- Almost every developing country, including India, however, wants adaptation measures also to be counted.
- Developing countries also want efforts by developed ones on providing money or transferring technology to poorer nations to be included in INDCs.
- This will help in holding the rich countries (biggest culprits that contributed to the increase of GHG emissions since Industrial Revolution) accountable to their promises on ensuring financial and technology flows.
- India, European Union, China etc. are in favor of a 10-year commitment period.
- The United States, however, wants five-year commitment period so that countries can make quicker reviews.
- Since the INDCs are ‘nationally-determined’ and voluntary, the level of ambition in making ‘contributions’ is likely to be low.
- Some countries want an assessment of each country’s INDC to see whether these are in line with the global 2 degree target.
- India and the United Statesstrongly resent any such provision, saying such an exercise will negate the ‘nationally-determined’ nature of the ‘contributions’.
- Announced in October, 2015 (Lima summit urged every country to announce its INDCs by Nov, 2015)
Reduce emission intensity by 33 to 35%
- Reduce emission intensity by 33 to 35 per cent by 2030 compared to 2005 levels.
- Introduce new, more efficient and cleaner technologies in thermal power generation.
- Reducing emissions from transportation sector.
- Promote energy efficiency, mainly in industry, transportation, buildings and appliances
- Develop climate resilient infrastructure.
- Pursue Zero Effect, Zero Defect policy under Make in India programme.
Produce 40% non-fossil fuel based energy
- Produce 40 per cent of electricity from non-fossil fuel based energy resources by 2030, if international community helps with technology transfer and low cost finance.
- Install 175 GW of solar, wind and biomass electricity by 2022, and scale up further in following years.
- Aggressively pursue development of hydropower.
- Achieve the target of 63 GW of installed nuclear power capacity by 2032.
Create additional carbon sink of 2.5 to 3 billion tonnes
- Create an additional carbon sink of 2.5 to 3 billion tonnes of carbon dioxide equivalent by 2030 through additional forest and tree cover.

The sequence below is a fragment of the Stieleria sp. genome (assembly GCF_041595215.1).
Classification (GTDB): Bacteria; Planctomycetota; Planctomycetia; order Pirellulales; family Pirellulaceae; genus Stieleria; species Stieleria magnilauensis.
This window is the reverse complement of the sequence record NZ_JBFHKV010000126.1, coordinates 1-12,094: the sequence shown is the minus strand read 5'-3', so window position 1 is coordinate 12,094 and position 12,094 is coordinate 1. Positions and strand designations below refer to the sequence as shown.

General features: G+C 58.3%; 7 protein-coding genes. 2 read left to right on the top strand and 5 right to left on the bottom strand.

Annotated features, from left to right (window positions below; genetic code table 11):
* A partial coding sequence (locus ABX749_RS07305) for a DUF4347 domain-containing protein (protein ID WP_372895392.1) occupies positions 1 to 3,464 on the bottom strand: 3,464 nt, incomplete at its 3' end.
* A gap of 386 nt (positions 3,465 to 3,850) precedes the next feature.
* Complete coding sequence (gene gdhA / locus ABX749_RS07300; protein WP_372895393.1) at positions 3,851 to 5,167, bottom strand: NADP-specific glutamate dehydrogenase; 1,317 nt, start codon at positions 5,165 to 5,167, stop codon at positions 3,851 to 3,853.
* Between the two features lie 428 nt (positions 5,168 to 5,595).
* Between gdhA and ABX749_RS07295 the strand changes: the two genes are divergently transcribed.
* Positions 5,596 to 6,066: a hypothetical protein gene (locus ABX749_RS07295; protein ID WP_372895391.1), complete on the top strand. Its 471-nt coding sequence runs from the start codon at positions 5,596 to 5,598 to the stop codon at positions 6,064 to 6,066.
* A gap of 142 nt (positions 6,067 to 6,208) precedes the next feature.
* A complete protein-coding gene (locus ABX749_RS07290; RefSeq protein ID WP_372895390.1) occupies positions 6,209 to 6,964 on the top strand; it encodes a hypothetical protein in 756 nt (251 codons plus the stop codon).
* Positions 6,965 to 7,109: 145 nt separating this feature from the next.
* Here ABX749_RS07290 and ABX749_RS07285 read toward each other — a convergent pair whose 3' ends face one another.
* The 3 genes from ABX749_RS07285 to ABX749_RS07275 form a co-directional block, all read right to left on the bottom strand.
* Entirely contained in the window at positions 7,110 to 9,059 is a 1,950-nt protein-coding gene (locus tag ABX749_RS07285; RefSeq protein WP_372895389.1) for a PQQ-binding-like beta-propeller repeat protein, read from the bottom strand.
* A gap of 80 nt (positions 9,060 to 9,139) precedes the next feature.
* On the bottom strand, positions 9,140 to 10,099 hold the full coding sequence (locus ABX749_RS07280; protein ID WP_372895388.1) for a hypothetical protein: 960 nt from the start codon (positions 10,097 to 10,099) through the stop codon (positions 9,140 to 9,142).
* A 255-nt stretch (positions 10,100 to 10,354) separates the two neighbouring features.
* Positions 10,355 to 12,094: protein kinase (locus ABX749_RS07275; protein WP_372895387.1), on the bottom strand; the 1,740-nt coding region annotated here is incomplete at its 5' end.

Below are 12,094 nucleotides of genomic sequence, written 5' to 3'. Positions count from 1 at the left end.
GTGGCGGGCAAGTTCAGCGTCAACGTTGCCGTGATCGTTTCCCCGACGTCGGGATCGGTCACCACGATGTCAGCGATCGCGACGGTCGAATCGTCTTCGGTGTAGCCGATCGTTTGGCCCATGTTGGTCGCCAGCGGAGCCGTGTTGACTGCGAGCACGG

- Full implementation of Green India Mission and other programmes of afforestation
- Develop 140,000 km long tree line on both sides of national highways
- Develop robust adaptation strategies for agriculture, water and health sectors.
- Redesign National Water Mission and National Mission on Sustainable Agriculture.
- Active implementation of ongoing programmes like National Initiative on Climate Resilient Agriculture, setting up of 100 mobile soil-testing laboratories, distribution of soil health cards to farmers.
- Additional impetus on watershed development through Neeranchal scheme.
- Effective implementation of National Mission on Clean Ganga.
- Early formulation and implementation of National Health Mission.
- Complete Integrated Coastal Zone Management plan. Mapping and demarcation of coastal hazard lines.
- At least USD 2.5 trillion (at current prices) required between now and 2030 to implement all planned actions.
- A total of INR 170.84 billion collected through cess on coal production. Being used for funding clean energy projects.
- National Adaptation Fund has been created with initial allocation of Rs 3500 million.
- Tax free infrastructure bonds of INR 50 billion being introduced for funding renewable energy projects.
- Budget 2015 introduced “National Adaptation Fund” for climate change.
- As an initial sum, an amount of Rs 100 crore will be transferred to the Fund.
- Budget provision for the year 2015-16 and 2016-17 is Rs.350 crores.
- Money obtained from coal cess goes into NAF.
- Objective: Assist States and Union Territories that are particularly vulnerable to the adverse effects of climate change in meeting the cost of adaptation.
- The National Bank for Agriculture and Rural Development (NABARD) has been appointed as National Implementing Entity (NIE) responsible for implementation of adaptation projects under the (NAFCC).
- A bond is an instrument to borrow money.
- Infrastructure bonds are borrowings to be invested in government funded infrastructure projects within a country.
- They are issued by governments or government authorized Infrastructure companies or Non-Banking Financial Companies.
- Infrastructure bonds are good for people who need a fixed income. They offer a decent rate of interest and tax benefits.
- The maturity of these bonds is often between 10 to 15 years with an option to buy-back after a lock-in of 5 years (one can sell their bonds only after 5 years).
- Example: An authority or company wants to raise Rs 5 crore from tax-free bonds. The price of each bond is Rs. 1000. It will issue 50000 units of bonds. The maturity period is ten years. The minimum investment is 5 bonds which is equal to Rs. 5000. You want to invest Rs 10000. If the interest rate which is known as the coupon rate is 10 %, your return per annum is Rs. 1000. So after 10 years, you get a total of Rs. 20000.
What are the tax benefits?
- Investments up to Rs. 20000 are eligible for income tax deduction under Section 80 CCF of the Income Tax Act.